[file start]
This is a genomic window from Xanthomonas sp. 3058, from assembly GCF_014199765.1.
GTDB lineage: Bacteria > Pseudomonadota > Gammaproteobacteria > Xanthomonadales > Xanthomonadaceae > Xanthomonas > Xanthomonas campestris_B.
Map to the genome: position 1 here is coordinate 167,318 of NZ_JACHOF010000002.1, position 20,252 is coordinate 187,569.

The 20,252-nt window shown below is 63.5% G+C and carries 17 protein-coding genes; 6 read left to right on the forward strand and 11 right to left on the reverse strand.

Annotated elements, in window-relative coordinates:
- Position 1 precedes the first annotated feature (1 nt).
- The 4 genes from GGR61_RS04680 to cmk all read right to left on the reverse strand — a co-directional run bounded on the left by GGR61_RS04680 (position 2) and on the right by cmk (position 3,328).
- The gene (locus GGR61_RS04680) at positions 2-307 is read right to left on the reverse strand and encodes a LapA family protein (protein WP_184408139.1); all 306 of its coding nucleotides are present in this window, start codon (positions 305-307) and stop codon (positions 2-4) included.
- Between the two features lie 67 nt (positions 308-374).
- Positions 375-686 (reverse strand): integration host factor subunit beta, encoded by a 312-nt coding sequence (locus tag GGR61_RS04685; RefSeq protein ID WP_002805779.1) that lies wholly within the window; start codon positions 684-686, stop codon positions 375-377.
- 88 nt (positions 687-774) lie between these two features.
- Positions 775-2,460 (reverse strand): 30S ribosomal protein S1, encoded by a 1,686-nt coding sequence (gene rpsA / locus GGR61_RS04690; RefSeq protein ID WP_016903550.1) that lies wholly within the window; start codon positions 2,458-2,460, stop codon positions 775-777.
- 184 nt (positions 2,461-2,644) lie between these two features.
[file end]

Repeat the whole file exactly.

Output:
This is a genomic window from Xanthomonas sp. 3058, from assembly GCF_014199765.1.
GTDB lineage: Bacteria > Pseudomonadota > Gammaproteobacteria > Xanthomonadales > Xanthomonadaceae > Xanthomonas > Xanthomonas campestris_B.
Map to the genome: position 1 here is coordinate 167,318 of NZ_JACHOF010000002.1, position 20,252 is coordinate 187,569.

The 20,252-nt window shown below is 63.5% G+C and carries 17 protein-coding genes; 6 read left to right on the forward strand and 11 right to left on the reverse strand.

Annotated elements, in window-relative coordinates:
- Position 1 precedes the first annotated feature (1 nt).
- The 4 genes from GGR61_RS04680 to cmk all read right to left on the reverse strand — a co-directional run bounded on the left by GGR61_RS04680 (position 2) and on the right by cmk (position 3,328).
- The gene (locus GGR61_RS04680) at positions 2-307 is read right to left on the reverse strand and encodes a LapA family protein (protein WP_184408139.1); all 306 of its coding nucleotides are present in this window, start codon (positions 305-307) and stop codon (positions 2-4) included.
- Between the two features lie 67 nt (positions 308-374).
- Positions 375-686 (reverse strand): integration host factor subunit beta, encoded by a 312-nt coding sequence (locus tag GGR61_RS04685; RefSeq protein ID WP_002805779.1) that lies wholly within the window; start codon positions 684-686, stop codon positions 375-377.
- 88 nt (positions 687-774) lie between these two features.
- Positions 775-2,460 (reverse strand): 30S ribosomal protein S1, encoded by a 1,686-nt coding sequence (gene rpsA / locus GGR61_RS04690; RefSeq protein ID WP_016903550.1) that lies wholly within the window; start codon positions 2,458-2,460, stop codon positions 775-777.
- 184 nt (positions 2,461-2,644) lie between these two features.